Margery and Benton (each takes turn narrating the story and, for the most part, it works) argue that whether or not she's to blame is irrelevant and that the alien race needs to stand up for themselves. However, the only weapons they have are show pieces in a museum and Benton's walther-PPK. Benton hatches a plan to use the museum pieces to distract the aliens while he uses a device the Doctor whipped up to stow away on board the alien craft and create some havoc.
To this point, the story is going well though I will admit I started to become concerned the longer the story continued as to whether or not there would be enough time to properly wrap up the story in an interesting, believable way. And, unfortunately, these fears are realized when the story takes the easiest way possible out of the situation and left me feeling a bit empty and like I'd just wasted an hour or so listening to the story.
At several points in the story, allusions are made to the Bond stories and movies (there's even a reference to Benton looking a bit like George Lazanby). It seems like the authors may have been trying to go for a Bond-like feel to this entry in the Companion Chronicles range. I'm guessing that makes the Brig M and the Doctor Q on some level...but I digress. Like I said before, the story works well until the last five or so minutes where instead of sticking the landing, it feels like the authors realized that had five minutes left to wrap this all up and went for the most convenient, easy, get-out-of-alien-invasion-free card they could find.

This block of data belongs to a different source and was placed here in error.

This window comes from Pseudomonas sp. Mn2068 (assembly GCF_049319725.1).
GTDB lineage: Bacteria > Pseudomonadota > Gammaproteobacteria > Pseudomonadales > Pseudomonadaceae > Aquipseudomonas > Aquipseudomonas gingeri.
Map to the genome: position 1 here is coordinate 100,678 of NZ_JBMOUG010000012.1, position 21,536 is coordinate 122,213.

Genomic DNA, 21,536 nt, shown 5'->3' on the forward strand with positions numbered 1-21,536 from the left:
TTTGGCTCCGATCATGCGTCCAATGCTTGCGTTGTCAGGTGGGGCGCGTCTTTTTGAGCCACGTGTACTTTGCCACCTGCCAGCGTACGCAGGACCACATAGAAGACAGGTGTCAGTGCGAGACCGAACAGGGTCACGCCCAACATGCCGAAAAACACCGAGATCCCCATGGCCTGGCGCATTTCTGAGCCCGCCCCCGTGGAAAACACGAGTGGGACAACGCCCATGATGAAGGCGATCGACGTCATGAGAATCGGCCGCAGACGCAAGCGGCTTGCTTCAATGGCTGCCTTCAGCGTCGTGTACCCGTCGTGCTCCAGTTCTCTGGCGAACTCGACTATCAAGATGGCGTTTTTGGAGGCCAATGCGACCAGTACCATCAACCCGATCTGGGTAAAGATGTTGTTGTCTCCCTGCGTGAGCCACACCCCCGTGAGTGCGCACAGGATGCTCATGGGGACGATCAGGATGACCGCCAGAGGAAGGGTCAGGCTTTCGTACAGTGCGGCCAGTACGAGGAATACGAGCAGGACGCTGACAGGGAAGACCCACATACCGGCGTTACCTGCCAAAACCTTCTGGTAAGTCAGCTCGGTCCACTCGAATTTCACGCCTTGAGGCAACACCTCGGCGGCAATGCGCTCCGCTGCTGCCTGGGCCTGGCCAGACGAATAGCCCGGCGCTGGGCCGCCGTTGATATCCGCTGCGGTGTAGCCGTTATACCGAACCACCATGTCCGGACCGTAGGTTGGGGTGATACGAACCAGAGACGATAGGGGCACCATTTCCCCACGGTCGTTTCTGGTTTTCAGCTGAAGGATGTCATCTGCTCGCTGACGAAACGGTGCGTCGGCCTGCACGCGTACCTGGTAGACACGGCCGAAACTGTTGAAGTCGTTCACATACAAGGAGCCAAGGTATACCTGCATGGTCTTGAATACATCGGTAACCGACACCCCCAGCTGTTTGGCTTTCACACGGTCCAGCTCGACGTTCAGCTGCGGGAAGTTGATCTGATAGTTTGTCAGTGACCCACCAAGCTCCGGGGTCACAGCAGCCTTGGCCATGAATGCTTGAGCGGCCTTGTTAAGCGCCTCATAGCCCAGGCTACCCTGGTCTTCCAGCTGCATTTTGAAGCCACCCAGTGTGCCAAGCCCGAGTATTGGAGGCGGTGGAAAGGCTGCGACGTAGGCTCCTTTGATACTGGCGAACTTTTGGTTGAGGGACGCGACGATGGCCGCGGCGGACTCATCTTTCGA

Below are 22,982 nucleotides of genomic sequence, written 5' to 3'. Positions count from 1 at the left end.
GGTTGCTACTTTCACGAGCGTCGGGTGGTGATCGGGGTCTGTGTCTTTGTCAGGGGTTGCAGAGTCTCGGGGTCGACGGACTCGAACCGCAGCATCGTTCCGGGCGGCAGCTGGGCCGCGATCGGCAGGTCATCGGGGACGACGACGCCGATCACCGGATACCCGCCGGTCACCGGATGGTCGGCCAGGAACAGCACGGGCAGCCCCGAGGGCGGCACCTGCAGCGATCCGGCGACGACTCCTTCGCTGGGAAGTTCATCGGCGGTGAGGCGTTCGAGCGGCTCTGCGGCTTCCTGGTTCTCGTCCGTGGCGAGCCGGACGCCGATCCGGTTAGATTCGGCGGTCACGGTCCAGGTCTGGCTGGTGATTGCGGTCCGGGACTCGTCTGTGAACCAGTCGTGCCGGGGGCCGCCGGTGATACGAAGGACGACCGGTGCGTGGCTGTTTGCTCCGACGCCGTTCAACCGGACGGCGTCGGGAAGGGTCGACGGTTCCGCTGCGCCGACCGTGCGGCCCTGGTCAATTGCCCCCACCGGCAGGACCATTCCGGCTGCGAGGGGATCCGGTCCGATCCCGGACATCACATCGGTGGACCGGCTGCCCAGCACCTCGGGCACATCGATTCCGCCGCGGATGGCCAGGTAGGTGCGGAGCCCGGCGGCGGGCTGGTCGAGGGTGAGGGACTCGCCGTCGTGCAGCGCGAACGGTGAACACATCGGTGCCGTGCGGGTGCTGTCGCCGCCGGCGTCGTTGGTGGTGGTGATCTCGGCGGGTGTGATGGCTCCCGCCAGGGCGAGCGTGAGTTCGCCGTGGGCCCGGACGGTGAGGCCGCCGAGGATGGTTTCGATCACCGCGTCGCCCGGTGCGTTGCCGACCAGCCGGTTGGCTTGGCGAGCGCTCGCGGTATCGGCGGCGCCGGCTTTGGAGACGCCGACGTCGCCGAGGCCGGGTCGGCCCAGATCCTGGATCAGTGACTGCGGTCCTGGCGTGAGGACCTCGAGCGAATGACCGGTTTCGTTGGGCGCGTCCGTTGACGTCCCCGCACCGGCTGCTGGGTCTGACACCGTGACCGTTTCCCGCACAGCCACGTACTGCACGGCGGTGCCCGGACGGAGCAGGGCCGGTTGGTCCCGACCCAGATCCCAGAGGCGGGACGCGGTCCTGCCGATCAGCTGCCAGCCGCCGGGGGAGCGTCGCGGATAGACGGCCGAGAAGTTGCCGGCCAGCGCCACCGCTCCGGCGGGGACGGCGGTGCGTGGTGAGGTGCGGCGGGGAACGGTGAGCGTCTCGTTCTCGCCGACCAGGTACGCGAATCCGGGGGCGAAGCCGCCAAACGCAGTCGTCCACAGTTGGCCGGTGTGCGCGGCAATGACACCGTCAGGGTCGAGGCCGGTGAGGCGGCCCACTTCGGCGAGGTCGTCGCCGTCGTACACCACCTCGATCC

I know that several single disc releases have run three episodes and perhaps Council of War might have benefited from a bit longer running time. (less)
After the promising ending to "The Kings of Sontar" I'll admit I had high expectations for the next fourth Doctor adventure.
And I'll admit upon first...moreAfter the promising ending to "The Kings of Sontar" I'll admit I had high expectations for the next fourth Doctor adventure.
And I'll admit upon first blush, I was a bit disappointed by how easily it seemed certain developments from "Sontar" were swept aside. But pondering it further and taking the opportunity to listen to the story again, I feel like my first feelings of disappointment were misplaced and that maybe, must maybe I'd missed what this series of audio stories are trying to do in terms of the fourth Doctor and Leela. And if the stories can pay this off (and if that pay off can come without the Daleks being involved), I could see myself being a lot more pleased than I was after my initial assessment.